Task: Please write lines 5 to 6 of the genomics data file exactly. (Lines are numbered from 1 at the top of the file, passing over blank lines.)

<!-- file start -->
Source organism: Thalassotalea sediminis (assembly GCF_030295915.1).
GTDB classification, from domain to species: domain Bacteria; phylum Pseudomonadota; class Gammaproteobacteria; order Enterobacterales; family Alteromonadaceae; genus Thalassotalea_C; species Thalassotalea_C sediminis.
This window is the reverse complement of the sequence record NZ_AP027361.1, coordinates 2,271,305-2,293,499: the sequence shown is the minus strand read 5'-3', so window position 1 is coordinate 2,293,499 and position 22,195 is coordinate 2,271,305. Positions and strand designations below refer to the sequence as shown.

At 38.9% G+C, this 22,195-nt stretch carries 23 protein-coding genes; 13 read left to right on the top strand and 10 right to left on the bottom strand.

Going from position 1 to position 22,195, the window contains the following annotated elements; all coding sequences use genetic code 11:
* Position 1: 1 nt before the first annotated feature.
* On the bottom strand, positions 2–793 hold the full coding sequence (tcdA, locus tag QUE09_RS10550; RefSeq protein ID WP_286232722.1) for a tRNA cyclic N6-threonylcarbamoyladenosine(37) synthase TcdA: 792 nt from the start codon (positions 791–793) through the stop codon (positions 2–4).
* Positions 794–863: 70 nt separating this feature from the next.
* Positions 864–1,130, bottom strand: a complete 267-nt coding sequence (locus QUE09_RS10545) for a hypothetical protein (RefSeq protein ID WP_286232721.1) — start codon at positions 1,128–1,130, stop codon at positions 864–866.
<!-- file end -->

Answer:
Going from position 1 to position 22,195, the window contains the following annotated elements; all coding sequences use genetic code 11:
* Position 1: 1 nt before the first annotated feature.